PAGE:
Reading Discovery: The development of an early literacy program through reflective practice and analysis
AdvisorBradley, John M.
MetadataShow full item record
PublisherThe University of Arizona.
RightsCopyright © is held by the author. Digital access to this material is made possible by the University Libraries, University of Arizona. Further transmission, reproduction or presentation (such as public display or performance) of protected items is prohibited except with permission of the author.
AbstractA contributing factor to children's lack of reading achievement in school is that there may be ineffective or no early literacy intervention programs at their school. A review of literature suggests that early literacy intervention is beneficial to help children be successful in school. This teacher-as-researcher study was designed to investigate six years of the development of the Reading Discovery program and to describe the process of reflecting on my practice and analyzing my results in order to improve my early literacy program, students' literacy, and teachers' literacy instruction. The instruments I used to assess student literacy were from Marie Clay's Observation Survey or my adaptations of them, consisting of letter identification, a word test, concepts about print, writing vocabulary, dictation, and text reading. My study included 324 first-grade students from two elementary schools, where I was a reading specialist over the last six years. There were 170 children who participated in the Reading Discovery Program. This program was enhanced by the assistance of 17 literacy volunteers. During the study, 145 children, identified as being at-risk, graduated from Reading Discovery. The longitudinal data showed that only three of the students who graduated from the program needed further reading intervention. Unlike some remedial programs, the children in this program spent 90% of their time actually reading and writing real texts. The rest of the time was spent reflecting on their work, doing word analysis, and taking care of bookkeeping. In conclusion, the Reading Discovery program had a positive effect on the literacy achievement of the participating first-grade children. Even those children not in the program benefited, because I provided their classroom teachers with instructional support, in-service training, and assessment data on every first-grade child. In addition, primary grade children regularly checked out appropriately leveled books from my library. As a result of this study, I have increased the number of students who participated in the program by providing individualized instruction, by using trained literacy volunteers, and by selecting the appropriate time for instruction. Reading Discovery program has significantly increased the number of children who can read and write without future remediation.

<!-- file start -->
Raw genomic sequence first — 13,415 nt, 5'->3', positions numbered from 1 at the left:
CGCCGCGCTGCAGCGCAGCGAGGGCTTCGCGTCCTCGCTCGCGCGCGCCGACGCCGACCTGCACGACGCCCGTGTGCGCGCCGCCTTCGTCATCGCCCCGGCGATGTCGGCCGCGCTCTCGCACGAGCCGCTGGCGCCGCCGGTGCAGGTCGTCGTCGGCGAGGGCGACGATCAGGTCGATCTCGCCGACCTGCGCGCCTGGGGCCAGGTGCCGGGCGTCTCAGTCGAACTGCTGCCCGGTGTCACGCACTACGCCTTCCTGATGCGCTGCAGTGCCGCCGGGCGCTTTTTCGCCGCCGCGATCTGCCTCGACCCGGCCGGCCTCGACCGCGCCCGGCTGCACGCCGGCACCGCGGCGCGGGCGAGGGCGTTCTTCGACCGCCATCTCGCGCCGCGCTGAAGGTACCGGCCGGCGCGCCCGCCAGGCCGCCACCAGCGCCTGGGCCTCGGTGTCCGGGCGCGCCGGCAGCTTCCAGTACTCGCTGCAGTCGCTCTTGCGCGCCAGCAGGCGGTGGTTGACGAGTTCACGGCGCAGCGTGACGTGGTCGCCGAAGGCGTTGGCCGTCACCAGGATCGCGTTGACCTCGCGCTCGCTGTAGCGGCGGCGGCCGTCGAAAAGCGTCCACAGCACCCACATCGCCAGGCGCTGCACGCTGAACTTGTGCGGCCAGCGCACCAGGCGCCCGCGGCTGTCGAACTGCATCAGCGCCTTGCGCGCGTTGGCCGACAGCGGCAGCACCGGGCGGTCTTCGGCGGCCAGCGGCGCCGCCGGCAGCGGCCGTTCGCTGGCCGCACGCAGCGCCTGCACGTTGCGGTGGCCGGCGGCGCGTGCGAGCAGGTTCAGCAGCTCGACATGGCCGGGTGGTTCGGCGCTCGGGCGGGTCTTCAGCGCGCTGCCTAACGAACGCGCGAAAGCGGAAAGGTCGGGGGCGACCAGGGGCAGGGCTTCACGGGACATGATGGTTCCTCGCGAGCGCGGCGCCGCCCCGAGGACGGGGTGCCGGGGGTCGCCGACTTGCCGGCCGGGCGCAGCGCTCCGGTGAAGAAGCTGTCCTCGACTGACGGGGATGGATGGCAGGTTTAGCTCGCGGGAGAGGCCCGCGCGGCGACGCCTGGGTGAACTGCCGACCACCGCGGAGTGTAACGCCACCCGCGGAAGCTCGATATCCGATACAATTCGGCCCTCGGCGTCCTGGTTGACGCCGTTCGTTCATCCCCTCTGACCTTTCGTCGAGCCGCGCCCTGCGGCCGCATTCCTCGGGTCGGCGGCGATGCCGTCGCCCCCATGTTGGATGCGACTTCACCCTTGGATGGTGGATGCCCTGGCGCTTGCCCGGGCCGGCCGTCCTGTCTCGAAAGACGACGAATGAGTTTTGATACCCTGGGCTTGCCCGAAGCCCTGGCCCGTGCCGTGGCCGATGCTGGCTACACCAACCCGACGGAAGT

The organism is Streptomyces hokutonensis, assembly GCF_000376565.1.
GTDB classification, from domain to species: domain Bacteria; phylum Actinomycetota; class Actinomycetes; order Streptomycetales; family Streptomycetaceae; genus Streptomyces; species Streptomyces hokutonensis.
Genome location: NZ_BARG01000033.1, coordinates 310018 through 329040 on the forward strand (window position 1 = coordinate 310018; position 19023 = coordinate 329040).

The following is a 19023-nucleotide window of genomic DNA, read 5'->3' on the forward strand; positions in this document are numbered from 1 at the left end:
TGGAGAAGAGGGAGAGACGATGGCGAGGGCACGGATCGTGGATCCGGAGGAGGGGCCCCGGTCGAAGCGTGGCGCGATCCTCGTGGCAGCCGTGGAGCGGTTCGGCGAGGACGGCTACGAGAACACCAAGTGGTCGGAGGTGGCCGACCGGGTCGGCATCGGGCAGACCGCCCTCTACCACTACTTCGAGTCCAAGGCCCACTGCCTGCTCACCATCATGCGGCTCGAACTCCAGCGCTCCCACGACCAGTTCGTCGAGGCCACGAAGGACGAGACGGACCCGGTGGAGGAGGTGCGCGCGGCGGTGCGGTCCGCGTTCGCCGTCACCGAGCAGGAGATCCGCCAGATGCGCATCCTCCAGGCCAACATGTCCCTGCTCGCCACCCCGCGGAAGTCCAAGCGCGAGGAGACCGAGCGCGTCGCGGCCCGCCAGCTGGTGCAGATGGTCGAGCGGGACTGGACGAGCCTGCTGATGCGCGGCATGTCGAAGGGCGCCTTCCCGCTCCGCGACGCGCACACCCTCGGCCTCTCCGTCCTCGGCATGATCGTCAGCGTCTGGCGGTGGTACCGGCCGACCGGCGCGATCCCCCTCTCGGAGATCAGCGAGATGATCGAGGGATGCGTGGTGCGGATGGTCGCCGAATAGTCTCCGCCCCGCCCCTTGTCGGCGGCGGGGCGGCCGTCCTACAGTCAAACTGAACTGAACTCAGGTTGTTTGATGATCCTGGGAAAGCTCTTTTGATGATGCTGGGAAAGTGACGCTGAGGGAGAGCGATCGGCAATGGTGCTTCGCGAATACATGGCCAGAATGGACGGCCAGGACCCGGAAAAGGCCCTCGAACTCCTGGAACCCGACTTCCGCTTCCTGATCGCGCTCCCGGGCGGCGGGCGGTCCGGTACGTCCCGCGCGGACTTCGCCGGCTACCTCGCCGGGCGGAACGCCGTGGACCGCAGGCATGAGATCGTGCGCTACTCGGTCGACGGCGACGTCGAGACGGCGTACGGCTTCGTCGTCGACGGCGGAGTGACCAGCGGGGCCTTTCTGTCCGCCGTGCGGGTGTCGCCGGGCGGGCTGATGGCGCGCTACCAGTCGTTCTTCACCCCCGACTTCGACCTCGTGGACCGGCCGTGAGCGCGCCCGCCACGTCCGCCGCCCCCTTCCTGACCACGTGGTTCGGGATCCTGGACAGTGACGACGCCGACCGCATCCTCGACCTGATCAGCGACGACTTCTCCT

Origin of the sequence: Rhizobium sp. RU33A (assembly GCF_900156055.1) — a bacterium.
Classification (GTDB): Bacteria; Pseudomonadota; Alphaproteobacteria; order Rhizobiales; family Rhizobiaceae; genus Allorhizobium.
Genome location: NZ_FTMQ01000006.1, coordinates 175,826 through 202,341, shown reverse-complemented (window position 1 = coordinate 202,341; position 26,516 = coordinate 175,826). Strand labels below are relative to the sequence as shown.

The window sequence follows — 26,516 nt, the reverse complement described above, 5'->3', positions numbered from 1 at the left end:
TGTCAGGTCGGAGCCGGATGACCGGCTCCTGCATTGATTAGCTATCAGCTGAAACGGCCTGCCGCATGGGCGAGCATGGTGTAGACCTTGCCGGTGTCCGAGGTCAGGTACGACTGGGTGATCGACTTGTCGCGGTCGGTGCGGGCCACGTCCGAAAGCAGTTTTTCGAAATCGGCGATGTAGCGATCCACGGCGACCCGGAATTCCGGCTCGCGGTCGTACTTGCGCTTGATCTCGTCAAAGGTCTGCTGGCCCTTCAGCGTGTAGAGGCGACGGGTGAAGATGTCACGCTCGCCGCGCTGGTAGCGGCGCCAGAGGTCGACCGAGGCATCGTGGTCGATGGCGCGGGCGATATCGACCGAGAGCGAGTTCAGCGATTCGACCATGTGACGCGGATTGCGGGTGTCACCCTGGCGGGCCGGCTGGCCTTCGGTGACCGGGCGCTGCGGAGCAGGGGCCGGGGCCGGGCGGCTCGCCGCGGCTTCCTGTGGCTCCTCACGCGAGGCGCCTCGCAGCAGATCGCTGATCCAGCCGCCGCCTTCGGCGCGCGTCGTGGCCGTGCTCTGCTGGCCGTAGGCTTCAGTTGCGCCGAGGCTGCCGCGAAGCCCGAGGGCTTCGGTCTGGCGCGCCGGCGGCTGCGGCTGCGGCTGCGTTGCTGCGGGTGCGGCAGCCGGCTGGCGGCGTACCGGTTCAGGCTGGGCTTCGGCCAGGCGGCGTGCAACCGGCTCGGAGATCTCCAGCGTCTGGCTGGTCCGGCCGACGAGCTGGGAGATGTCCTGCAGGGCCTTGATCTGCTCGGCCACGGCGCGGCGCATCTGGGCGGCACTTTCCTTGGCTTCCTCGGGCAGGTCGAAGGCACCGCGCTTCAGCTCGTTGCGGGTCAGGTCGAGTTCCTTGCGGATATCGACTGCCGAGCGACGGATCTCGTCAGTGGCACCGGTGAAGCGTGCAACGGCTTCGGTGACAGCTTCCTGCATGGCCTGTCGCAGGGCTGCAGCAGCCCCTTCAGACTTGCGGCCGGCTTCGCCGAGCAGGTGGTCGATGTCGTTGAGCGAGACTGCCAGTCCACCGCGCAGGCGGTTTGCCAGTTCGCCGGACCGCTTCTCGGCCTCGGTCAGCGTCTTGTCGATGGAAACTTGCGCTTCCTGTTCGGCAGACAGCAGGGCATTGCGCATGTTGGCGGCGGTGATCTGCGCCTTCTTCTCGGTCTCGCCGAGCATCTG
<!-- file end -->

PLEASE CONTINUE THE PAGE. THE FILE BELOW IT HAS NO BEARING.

Degree ProgramGraduate College
Language, Reading and Culture